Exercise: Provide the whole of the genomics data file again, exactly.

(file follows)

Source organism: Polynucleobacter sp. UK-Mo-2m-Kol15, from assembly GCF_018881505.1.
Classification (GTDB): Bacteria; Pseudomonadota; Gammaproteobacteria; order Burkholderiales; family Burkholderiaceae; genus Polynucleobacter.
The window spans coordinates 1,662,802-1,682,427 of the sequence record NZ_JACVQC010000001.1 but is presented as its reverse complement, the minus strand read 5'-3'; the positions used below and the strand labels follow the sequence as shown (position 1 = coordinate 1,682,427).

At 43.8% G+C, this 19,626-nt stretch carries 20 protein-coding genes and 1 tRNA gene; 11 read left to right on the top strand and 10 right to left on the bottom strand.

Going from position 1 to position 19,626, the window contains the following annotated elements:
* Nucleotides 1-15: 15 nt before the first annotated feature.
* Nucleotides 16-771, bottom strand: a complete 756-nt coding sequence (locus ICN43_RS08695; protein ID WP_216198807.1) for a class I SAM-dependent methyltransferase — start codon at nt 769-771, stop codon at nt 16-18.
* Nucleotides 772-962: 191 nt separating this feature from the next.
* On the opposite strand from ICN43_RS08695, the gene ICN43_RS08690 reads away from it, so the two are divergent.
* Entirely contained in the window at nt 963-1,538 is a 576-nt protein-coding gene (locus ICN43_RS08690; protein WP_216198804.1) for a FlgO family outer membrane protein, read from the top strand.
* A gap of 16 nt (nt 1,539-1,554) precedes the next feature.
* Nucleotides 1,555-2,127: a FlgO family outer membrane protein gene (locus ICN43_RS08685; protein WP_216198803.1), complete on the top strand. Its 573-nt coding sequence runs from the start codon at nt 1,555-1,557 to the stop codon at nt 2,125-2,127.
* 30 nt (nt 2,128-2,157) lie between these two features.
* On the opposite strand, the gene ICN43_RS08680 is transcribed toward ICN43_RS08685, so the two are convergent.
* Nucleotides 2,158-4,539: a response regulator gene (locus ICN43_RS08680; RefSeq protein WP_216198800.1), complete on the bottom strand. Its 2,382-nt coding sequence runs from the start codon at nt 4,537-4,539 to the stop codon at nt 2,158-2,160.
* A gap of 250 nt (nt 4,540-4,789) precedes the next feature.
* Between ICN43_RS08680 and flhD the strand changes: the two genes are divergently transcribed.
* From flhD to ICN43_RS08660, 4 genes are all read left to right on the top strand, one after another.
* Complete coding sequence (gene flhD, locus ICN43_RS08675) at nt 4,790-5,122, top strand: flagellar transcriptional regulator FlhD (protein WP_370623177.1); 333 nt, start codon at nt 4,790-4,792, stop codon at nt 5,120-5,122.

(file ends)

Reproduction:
Source organism: Polynucleobacter sp. UK-Mo-2m-Kol15, from assembly GCF_018881505.1.
Classification (GTDB): Bacteria; Pseudomonadota; Gammaproteobacteria; order Burkholderiales; family Burkholderiaceae; genus Polynucleobacter.
The window spans coordinates 1,662,802-1,682,427 of the sequence record NZ_JACVQC010000001.1 but is presented as its reverse complement, the minus strand read 5'-3'; the positions used below and the strand labels follow the sequence as shown (position 1 = coordinate 1,682,427).

At 43.8% G+C, this 19,626-nt stretch carries 20 protein-coding genes and 1 tRNA gene; 11 read left to right on the top strand and 10 right to left on the bottom strand.

Going from position 1 to position 19,626, the window contains the following annotated elements:
* Nucleotides 1-15: 15 nt before the first annotated feature.
* Nucleotides 16-771, bottom strand: a complete 756-nt coding sequence (locus ICN43_RS08695; protein ID WP_216198807.1) for a class I SAM-dependent methyltransferase — start codon at nt 769-771, stop codon at nt 16-18.
* Nucleotides 772-962: 191 nt separating this feature from the next.
* On the opposite strand from ICN43_RS08695, the gene ICN43_RS08690 reads away from it, so the two are divergent.
* Entirely contained in the window at nt 963-1,538 is a 576-nt protein-coding gene (locus ICN43_RS08690; protein WP_216198804.1) for a FlgO family outer membrane protein, read from the top strand.
* A gap of 16 nt (nt 1,539-1,554) precedes the next feature.
* Nucleotides 1,555-2,127: a FlgO family outer membrane protein gene (locus ICN43_RS08685; protein WP_216198803.1), complete on the top strand. Its 573-nt coding sequence runs from the start codon at nt 1,555-1,557 to the stop codon at nt 2,125-2,127.
* 30 nt (nt 2,128-2,157) lie between these two features.
* On the opposite strand, the gene ICN43_RS08680 is transcribed toward ICN43_RS08685, so the two are convergent.
* Nucleotides 2,158-4,539: a response regulator gene (locus ICN43_RS08680; RefSeq protein WP_216198800.1), complete on the bottom strand. Its 2,382-nt coding sequence runs from the start codon at nt 4,537-4,539 to the stop codon at nt 2,158-2,160.
* A gap of 250 nt (nt 4,540-4,789) precedes the next feature.
* Between ICN43_RS08680 and flhD the strand changes: the two genes are divergently transcribed.
* From flhD to ICN43_RS08660, 4 genes are all read left to right on the top strand, one after another.
* Complete coding sequence (gene flhD, locus ICN43_RS08675) at nt 4,790-5,122, top strand: flagellar transcriptional regulator FlhD (protein WP_370623177.1); 333 nt, start codon at nt 4,790-4,792, stop codon at nt 5,120-5,122.